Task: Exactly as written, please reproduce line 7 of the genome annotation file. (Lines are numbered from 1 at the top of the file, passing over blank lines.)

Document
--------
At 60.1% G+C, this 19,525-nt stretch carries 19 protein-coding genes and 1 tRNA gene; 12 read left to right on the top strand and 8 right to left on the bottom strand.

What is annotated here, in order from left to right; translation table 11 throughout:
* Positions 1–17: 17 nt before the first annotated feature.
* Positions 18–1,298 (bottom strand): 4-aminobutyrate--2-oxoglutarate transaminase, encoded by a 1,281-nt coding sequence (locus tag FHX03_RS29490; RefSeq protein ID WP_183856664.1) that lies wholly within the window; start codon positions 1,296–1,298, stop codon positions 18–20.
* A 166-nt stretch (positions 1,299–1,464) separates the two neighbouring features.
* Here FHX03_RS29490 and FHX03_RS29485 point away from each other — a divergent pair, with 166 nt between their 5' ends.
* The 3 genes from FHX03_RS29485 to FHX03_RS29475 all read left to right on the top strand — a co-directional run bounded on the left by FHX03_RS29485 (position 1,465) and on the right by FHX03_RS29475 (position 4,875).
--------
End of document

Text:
* The 3 genes from FHX03_RS29485 to FHX03_RS29475 all read left to right on the top strand — a co-directional run bounded on the left by FHX03_RS29485 (position 1,465) and on the right by FHX03_RS29475 (position 4,875).